Neutron stars aren’t so much ‘heavy’ as ‘dense’: they are the smallest and densest kind of star known, with about 1.4 times the mass of the Sun (1.4 solar masses) crammed into a sphere no bigger than 10 kilometres across!
This incredible density comes about because of how neutron stars form. A star is held together by a balance between gravity trying to contract it and an outward pressure created by nuclear fusion processes in its core. When its supply of fuel is exhausted, gravity takes over and the star collapses.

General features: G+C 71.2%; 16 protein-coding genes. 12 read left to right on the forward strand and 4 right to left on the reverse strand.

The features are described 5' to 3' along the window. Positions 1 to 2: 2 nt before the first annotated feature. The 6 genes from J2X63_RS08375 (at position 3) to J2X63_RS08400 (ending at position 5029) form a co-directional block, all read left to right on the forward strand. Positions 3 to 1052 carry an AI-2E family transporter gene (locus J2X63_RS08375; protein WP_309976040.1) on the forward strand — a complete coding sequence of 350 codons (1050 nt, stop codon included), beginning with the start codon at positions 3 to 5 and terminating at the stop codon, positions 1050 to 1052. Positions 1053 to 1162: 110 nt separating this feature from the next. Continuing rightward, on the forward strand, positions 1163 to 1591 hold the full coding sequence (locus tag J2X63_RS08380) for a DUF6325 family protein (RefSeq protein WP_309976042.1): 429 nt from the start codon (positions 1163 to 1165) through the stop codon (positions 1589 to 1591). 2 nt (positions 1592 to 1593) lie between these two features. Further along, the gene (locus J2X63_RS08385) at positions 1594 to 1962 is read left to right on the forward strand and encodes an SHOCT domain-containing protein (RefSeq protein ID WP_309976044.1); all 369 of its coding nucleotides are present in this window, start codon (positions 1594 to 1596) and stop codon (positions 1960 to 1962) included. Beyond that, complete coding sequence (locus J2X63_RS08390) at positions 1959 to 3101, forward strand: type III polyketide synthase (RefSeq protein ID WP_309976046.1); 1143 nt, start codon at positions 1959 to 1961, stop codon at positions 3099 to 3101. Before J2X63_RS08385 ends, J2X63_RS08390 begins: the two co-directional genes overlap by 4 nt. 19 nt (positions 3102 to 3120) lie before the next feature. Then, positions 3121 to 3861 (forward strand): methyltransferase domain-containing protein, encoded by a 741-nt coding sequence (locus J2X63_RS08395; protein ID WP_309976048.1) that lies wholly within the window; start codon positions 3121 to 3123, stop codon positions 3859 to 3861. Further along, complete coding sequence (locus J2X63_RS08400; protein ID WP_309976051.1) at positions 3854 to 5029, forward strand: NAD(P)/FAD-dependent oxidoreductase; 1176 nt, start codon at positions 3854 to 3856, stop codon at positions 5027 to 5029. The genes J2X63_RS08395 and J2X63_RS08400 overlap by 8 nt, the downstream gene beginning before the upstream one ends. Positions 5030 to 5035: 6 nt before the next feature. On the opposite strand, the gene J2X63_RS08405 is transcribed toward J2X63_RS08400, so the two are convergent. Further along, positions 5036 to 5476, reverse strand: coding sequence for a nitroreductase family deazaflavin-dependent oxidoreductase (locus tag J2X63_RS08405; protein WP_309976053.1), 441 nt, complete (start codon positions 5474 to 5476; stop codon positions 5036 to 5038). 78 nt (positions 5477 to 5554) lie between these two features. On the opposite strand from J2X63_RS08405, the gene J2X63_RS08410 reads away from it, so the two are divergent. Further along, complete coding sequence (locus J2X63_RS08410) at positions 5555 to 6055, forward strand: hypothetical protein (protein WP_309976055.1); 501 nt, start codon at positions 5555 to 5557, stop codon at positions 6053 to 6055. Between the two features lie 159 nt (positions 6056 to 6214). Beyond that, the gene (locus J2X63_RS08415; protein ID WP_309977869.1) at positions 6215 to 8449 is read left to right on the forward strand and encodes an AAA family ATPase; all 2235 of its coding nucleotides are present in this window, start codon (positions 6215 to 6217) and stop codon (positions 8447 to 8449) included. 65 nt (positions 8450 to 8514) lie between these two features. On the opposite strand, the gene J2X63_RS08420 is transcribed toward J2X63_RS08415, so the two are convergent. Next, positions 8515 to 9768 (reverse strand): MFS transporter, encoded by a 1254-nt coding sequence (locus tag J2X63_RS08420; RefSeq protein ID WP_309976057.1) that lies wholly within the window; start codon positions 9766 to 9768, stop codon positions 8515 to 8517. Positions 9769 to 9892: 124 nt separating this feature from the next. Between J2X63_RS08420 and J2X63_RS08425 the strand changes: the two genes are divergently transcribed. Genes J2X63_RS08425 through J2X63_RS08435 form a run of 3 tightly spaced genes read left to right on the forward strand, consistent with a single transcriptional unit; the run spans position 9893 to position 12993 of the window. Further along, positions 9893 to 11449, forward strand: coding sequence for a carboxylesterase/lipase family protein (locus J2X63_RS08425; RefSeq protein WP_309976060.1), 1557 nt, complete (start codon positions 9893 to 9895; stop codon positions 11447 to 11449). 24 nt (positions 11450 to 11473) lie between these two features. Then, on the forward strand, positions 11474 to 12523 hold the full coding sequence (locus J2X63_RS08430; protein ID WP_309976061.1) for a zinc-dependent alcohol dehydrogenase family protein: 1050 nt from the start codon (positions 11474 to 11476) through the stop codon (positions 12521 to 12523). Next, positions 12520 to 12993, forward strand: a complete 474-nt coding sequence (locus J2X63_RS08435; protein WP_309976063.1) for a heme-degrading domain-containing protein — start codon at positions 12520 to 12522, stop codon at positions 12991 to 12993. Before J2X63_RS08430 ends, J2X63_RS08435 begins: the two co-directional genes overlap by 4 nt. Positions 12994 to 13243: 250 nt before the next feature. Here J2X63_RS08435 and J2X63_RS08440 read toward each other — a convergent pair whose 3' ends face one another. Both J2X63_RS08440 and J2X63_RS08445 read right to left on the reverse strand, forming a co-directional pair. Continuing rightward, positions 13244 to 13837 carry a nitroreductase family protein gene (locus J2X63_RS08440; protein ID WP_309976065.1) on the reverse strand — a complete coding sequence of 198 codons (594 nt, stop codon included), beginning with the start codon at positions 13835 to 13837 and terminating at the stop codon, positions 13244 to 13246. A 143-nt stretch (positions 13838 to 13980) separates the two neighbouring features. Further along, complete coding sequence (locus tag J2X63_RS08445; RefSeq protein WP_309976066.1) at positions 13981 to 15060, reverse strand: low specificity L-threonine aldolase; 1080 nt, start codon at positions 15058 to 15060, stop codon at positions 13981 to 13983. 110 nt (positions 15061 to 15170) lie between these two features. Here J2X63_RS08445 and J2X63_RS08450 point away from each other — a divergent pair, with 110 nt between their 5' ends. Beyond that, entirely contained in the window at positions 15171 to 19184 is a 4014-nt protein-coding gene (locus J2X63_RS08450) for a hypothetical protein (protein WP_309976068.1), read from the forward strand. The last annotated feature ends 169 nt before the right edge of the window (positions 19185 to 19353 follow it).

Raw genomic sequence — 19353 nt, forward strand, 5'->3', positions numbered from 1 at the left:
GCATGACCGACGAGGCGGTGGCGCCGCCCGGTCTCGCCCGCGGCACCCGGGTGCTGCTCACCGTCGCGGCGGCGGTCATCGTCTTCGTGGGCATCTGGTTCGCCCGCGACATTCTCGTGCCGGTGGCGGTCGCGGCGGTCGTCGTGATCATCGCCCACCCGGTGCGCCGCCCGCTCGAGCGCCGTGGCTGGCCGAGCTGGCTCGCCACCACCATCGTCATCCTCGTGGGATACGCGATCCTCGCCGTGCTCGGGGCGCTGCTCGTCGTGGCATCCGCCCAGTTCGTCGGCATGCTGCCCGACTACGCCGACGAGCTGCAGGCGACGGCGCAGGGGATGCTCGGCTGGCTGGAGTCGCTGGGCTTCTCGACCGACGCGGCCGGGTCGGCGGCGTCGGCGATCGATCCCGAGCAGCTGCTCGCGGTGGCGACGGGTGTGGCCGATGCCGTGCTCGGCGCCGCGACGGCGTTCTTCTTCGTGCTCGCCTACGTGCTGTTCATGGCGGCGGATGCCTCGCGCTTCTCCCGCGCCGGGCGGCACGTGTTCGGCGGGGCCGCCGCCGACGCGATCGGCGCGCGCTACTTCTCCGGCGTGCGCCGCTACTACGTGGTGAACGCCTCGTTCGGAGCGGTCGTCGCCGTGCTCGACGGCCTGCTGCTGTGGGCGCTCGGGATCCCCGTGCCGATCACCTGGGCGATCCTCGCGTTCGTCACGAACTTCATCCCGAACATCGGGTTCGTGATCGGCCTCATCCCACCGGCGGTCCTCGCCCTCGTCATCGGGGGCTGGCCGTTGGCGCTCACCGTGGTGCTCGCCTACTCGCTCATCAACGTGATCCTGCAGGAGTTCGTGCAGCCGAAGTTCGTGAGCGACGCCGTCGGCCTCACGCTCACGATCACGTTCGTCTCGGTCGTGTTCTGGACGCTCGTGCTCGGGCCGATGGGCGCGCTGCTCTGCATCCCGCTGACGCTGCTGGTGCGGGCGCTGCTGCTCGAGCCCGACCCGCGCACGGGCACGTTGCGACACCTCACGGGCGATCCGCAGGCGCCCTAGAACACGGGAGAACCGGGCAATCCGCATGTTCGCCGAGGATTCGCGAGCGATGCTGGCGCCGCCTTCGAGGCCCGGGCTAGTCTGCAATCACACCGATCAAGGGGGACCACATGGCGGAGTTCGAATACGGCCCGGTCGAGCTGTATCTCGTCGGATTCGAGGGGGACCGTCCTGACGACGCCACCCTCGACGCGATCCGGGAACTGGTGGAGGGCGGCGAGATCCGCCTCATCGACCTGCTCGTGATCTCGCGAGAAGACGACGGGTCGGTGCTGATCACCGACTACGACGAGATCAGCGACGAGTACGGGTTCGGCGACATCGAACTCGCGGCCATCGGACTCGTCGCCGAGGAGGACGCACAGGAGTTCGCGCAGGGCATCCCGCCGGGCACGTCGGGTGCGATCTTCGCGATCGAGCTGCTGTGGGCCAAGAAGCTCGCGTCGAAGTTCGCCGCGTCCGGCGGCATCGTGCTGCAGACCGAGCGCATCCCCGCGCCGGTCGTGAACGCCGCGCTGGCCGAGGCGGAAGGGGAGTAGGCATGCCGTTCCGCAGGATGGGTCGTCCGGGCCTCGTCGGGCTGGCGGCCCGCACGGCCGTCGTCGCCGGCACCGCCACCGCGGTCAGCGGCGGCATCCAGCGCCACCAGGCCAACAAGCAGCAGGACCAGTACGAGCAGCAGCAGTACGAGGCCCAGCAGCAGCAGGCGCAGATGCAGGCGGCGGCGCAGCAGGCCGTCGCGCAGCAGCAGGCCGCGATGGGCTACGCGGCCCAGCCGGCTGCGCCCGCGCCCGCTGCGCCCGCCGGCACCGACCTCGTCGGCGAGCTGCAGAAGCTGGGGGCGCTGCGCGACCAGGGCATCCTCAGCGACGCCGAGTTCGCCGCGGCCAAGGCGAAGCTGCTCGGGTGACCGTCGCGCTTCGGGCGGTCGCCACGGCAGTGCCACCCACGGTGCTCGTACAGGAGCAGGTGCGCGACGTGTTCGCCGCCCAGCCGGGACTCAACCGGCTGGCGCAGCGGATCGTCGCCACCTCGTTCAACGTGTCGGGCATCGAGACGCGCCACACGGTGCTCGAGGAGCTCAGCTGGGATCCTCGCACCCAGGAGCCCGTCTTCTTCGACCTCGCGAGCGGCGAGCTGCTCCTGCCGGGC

For massive stars between about 8 and 20 solar masses, this collapse squeezes the star’s core to extremely high densities, while the star’s outer layers rebound and blow away in a colossal ‘supernova’ explosion, leaving behind a super-dense neutron star. If the initial star is around 20 solar masses or more, the core collapses into a black hole instead.
- Could you walk on a neutron star?
- What ignites supernova explosions?
- What is a black hole and how did we discover them?
- How do stars die?